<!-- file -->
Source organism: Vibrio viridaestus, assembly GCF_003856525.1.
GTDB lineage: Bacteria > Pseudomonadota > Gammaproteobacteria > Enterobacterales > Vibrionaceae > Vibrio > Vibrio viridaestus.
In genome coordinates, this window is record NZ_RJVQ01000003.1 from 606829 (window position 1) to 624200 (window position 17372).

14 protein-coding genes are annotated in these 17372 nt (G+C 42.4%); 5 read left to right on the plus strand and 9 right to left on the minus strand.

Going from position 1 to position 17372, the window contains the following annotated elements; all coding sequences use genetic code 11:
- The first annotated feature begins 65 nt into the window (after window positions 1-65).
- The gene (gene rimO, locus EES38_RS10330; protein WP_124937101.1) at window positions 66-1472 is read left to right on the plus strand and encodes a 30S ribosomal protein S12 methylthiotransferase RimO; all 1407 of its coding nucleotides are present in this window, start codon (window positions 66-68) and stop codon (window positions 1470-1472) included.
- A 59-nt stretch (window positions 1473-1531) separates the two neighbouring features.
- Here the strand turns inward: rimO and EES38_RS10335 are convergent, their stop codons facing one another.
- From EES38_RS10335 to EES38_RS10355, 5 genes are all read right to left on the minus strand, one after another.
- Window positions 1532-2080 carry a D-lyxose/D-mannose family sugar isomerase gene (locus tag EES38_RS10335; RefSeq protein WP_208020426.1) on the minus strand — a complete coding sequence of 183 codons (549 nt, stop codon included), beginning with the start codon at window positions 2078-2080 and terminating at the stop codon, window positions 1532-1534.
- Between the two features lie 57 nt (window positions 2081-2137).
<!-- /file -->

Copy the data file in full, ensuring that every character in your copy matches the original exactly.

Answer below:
Source organism: Vibrio viridaestus, assembly GCF_003856525.1.
GTDB lineage: Bacteria > Pseudomonadota > Gammaproteobacteria > Enterobacterales > Vibrionaceae > Vibrio > Vibrio viridaestus.
In genome coordinates, this window is record NZ_RJVQ01000003.1 from 606829 (window position 1) to 624200 (window position 17372).

14 protein-coding genes are annotated in these 17372 nt (G+C 42.4%); 5 read left to right on the plus strand and 9 right to left on the minus strand.

Going from position 1 to position 17372, the window contains the following annotated elements; all coding sequences use genetic code 11:
- The first annotated feature begins 65 nt into the window (after window positions 1-65).
- The gene (gene rimO, locus EES38_RS10330; protein WP_124937101.1) at window positions 66-1472 is read left to right on the plus strand and encodes a 30S ribosomal protein S12 methylthiotransferase RimO; all 1407 of its coding nucleotides are present in this window, start codon (window positions 66-68) and stop codon (window positions 1470-1472) included.
- A 59-nt stretch (window positions 1473-1531) separates the two neighbouring features.
- Here the strand turns inward: rimO and EES38_RS10335 are convergent, their stop codons facing one another.
- From EES38_RS10335 to EES38_RS10355, 5 genes are all read right to left on the minus strand, one after another.
- Window positions 1532-2080 carry a D-lyxose/D-mannose family sugar isomerase gene (locus tag EES38_RS10335; RefSeq protein WP_208020426.1) on the minus strand — a complete coding sequence of 183 codons (549 nt, stop codon included), beginning with the start codon at window positions 2078-2080 and terminating at the stop codon, window positions 1532-1534.
- Between the two features lie 57 nt (window positions 2081-2137).